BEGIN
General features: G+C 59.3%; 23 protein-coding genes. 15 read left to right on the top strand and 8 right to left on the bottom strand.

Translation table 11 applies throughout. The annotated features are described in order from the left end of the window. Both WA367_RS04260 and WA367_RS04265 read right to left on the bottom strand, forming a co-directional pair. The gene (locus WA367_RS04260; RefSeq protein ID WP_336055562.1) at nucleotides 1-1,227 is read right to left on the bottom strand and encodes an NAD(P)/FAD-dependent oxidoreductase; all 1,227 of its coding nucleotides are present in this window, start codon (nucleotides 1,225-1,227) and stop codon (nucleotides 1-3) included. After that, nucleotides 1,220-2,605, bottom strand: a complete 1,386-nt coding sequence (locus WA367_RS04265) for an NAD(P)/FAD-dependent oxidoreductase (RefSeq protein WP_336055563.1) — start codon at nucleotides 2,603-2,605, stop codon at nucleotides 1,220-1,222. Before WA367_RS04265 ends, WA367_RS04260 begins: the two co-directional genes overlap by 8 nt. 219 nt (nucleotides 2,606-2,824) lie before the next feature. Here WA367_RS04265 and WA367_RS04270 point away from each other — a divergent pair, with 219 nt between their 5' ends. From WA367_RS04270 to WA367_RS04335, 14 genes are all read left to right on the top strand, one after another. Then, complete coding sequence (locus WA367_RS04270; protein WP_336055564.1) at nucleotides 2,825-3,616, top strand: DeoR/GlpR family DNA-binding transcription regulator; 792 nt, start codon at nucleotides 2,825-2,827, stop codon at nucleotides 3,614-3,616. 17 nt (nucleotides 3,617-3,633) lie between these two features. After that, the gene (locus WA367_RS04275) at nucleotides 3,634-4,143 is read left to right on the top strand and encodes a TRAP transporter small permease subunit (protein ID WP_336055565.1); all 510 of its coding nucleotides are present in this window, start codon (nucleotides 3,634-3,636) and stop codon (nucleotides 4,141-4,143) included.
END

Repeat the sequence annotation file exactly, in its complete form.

General features: G+C 59.3%; 23 protein-coding genes. 15 read left to right on the top strand and 8 right to left on the bottom strand.

Translation table 11 applies throughout. The annotated features are described in order from the left end of the window. Both WA367_RS04260 and WA367_RS04265 read right to left on the bottom strand, forming a co-directional pair. The gene (locus WA367_RS04260; RefSeq protein ID WP_336055562.1) at nucleotides 1-1,227 is read right to left on the bottom strand and encodes an NAD(P)/FAD-dependent oxidoreductase; all 1,227 of its coding nucleotides are present in this window, start codon (nucleotides 1,225-1,227) and stop codon (nucleotides 1-3) included. After that, nucleotides 1,220-2,605, bottom strand: a complete 1,386-nt coding sequence (locus WA367_RS04265) for an NAD(P)/FAD-dependent oxidoreductase (RefSeq protein WP_336055563.1) — start codon at nucleotides 2,603-2,605, stop codon at nucleotides 1,220-1,222. Before WA367_RS04265 ends, WA367_RS04260 begins: the two co-directional genes overlap by 8 nt. 219 nt (nucleotides 2,606-2,824) lie before the next feature. Here WA367_RS04265 and WA367_RS04270 point away from each other — a divergent pair, with 219 nt between their 5' ends. From WA367_RS04270 to WA367_RS04335, 14 genes are all read left to right on the top strand, one after another. Then, complete coding sequence (locus WA367_RS04270; protein WP_336055564.1) at nucleotides 2,825-3,616, top strand: DeoR/GlpR family DNA-binding transcription regulator; 792 nt, start codon at nucleotides 2,825-2,827, stop codon at nucleotides 3,614-3,616. 17 nt (nucleotides 3,617-3,633) lie between these two features. After that, the gene (locus WA367_RS04275) at nucleotides 3,634-4,143 is read left to right on the top strand and encodes a TRAP transporter small permease subunit (protein ID WP_336055565.1); all 510 of its coding nucleotides are present in this window, start codon (nucleotides 3,634-3,636) and stop codon (nucleotides 4,141-4,143) included.